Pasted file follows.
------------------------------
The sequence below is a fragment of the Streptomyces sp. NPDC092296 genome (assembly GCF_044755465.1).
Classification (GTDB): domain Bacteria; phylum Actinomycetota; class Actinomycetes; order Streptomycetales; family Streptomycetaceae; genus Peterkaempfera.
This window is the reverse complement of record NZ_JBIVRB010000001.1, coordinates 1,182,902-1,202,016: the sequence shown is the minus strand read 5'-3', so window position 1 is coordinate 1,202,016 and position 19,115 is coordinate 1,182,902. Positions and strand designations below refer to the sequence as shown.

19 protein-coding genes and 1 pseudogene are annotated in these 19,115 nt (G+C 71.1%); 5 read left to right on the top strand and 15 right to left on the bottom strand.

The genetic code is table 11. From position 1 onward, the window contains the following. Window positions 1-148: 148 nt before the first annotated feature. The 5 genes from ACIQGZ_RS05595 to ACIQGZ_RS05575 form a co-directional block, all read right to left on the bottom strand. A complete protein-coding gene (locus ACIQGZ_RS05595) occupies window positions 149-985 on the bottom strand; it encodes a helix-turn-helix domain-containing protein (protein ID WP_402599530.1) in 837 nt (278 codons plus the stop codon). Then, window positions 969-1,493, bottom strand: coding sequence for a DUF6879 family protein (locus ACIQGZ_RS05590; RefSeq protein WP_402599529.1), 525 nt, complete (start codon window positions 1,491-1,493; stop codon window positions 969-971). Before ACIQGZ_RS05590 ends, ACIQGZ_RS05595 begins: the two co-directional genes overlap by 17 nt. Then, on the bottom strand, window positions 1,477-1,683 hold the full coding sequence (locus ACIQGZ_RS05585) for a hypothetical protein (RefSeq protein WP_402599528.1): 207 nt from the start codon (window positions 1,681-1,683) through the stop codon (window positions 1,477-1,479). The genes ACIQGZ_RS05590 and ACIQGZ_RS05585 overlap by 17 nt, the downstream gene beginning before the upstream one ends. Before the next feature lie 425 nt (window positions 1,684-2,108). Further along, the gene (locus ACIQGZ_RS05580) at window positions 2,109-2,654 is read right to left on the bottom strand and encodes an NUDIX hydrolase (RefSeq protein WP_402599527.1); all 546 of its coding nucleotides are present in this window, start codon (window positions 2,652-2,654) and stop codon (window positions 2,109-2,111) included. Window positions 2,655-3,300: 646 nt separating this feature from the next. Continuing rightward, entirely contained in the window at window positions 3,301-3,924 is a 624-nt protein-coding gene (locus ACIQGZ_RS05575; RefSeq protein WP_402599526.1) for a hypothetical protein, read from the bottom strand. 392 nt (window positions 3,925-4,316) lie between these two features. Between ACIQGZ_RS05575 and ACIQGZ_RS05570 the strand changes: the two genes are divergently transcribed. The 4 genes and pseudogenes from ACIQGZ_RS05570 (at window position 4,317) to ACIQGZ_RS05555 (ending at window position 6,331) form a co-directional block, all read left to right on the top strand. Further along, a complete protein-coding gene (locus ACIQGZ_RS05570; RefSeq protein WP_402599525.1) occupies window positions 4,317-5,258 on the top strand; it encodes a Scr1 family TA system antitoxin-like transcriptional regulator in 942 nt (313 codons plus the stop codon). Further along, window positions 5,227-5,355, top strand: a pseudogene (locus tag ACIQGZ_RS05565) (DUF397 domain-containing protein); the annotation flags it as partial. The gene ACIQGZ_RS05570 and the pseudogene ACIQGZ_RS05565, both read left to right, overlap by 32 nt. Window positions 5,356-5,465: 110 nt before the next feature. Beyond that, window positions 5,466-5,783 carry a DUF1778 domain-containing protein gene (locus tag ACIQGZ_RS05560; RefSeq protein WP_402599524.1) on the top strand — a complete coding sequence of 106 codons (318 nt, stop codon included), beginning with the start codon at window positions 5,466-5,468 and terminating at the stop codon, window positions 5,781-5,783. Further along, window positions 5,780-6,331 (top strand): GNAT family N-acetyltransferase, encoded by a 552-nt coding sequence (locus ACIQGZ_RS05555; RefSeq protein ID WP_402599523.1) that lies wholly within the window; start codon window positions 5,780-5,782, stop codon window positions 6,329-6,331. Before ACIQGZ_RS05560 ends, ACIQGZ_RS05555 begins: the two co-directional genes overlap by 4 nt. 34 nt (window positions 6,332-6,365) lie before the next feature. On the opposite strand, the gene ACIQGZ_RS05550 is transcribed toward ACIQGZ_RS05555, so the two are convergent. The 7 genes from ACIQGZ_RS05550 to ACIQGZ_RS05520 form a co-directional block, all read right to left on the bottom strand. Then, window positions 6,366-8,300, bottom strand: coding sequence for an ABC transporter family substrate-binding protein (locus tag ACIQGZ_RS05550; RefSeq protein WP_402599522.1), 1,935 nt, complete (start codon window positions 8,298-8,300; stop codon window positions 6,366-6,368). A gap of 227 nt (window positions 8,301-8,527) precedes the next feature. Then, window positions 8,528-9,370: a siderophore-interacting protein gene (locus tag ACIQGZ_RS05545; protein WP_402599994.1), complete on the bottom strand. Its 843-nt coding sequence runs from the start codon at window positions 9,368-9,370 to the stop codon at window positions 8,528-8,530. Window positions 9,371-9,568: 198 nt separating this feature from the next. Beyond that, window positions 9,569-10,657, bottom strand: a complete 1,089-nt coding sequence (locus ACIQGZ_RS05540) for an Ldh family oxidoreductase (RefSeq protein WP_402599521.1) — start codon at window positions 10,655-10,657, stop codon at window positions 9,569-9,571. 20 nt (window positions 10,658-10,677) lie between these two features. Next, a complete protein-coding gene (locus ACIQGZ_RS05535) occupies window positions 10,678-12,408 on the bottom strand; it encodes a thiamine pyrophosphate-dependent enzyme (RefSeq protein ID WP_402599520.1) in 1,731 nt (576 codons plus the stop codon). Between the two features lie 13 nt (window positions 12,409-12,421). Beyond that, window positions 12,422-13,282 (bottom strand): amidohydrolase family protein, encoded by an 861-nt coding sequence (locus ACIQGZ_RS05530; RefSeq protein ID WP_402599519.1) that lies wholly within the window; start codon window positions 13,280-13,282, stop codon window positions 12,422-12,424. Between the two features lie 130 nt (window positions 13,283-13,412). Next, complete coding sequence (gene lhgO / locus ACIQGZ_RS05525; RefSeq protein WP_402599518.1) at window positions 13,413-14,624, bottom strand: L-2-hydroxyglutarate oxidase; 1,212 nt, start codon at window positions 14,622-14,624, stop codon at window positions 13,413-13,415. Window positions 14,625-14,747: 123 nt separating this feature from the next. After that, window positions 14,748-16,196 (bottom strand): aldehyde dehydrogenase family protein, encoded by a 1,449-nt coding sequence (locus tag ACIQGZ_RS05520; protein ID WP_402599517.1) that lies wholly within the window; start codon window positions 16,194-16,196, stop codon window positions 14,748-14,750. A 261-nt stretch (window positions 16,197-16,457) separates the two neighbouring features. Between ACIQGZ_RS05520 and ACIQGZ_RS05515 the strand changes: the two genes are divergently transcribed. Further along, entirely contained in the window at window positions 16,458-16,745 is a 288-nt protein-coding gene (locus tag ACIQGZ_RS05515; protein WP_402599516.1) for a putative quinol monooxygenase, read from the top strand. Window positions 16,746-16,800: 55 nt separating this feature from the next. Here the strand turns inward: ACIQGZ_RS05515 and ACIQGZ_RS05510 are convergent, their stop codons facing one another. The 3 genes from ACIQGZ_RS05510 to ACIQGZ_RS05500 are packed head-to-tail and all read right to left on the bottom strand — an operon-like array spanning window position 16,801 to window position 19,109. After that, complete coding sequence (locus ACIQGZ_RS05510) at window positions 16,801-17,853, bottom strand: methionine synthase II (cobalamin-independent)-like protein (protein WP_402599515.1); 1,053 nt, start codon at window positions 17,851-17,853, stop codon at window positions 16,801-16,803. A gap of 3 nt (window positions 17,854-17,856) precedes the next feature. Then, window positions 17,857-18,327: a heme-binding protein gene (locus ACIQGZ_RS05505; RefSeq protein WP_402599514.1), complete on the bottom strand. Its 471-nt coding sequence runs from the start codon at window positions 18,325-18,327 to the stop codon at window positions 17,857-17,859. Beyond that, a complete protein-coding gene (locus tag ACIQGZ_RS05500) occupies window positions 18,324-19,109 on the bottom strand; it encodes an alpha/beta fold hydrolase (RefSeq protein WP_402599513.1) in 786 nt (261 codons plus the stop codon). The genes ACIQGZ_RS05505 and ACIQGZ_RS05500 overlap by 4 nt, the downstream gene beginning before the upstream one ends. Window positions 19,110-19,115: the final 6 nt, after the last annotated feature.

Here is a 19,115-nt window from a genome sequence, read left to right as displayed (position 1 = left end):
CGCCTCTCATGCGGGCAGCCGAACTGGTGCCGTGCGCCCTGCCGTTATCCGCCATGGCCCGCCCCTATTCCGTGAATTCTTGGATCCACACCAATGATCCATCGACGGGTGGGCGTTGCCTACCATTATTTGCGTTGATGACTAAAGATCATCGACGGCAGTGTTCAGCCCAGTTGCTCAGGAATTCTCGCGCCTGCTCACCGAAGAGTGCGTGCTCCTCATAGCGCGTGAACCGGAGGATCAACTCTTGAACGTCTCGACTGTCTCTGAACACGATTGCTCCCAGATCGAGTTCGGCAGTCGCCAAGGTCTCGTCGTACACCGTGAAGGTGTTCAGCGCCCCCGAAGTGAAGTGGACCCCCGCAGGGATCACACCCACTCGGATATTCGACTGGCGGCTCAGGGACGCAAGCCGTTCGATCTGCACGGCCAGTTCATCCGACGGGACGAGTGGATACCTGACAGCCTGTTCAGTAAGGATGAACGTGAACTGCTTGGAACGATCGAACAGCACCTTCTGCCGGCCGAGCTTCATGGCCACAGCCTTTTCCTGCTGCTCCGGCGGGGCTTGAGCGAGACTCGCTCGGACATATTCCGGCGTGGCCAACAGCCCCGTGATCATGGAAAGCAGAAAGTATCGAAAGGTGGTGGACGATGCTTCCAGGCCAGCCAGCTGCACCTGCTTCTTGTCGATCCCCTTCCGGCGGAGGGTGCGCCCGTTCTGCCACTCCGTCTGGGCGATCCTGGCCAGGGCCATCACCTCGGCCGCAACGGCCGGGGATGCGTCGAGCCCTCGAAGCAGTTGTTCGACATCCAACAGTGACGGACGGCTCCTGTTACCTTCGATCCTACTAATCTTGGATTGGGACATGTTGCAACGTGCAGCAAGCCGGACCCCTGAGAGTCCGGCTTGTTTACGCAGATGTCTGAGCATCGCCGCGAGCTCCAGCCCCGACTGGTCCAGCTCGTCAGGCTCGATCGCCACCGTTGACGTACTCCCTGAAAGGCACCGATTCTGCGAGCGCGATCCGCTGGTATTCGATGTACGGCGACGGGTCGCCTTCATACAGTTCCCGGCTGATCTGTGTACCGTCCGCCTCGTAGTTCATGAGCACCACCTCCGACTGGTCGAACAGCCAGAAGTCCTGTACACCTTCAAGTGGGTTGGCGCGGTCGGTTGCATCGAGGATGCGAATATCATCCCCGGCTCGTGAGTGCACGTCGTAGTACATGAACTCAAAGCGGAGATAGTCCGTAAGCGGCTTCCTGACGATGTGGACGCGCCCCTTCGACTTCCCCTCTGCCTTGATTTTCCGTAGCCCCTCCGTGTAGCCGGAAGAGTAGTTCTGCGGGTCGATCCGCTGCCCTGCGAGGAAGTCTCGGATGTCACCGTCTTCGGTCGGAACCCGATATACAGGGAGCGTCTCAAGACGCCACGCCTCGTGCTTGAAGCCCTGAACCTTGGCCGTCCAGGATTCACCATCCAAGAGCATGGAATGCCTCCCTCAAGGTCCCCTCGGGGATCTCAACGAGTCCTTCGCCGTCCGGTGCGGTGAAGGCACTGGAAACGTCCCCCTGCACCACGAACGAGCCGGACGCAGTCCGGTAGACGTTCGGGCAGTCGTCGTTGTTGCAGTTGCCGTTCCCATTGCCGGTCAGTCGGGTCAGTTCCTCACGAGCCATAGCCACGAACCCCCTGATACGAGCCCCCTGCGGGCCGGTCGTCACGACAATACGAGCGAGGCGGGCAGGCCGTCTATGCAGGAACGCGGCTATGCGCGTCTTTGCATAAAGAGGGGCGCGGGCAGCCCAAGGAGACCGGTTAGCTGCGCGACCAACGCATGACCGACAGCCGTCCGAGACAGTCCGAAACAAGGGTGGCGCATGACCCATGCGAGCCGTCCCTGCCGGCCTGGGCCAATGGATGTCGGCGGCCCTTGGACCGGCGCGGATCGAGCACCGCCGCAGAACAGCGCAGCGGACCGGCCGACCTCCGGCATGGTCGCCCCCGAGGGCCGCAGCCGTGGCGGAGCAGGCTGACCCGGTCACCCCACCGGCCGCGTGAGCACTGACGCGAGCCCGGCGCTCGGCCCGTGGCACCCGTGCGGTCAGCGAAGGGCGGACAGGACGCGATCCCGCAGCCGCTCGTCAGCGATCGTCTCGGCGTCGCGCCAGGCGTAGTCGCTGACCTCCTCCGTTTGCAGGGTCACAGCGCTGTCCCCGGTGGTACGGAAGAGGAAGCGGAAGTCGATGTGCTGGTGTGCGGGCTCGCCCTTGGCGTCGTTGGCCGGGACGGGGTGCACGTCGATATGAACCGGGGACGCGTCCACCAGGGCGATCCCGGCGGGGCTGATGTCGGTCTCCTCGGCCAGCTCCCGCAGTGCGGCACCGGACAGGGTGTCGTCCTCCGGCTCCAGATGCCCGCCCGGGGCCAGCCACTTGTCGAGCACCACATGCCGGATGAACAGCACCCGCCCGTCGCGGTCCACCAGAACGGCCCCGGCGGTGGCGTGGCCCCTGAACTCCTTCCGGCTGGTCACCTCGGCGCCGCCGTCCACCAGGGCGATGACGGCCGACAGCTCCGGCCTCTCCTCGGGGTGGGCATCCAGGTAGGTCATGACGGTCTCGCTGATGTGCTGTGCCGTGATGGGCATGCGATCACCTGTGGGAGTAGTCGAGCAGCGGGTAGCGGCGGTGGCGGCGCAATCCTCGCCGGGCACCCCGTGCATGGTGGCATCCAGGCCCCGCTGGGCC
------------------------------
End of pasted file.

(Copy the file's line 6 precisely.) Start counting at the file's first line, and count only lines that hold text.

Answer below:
Here is a 19,115-nt window from a genome sequence, read left to right as displayed (position 1 = left end):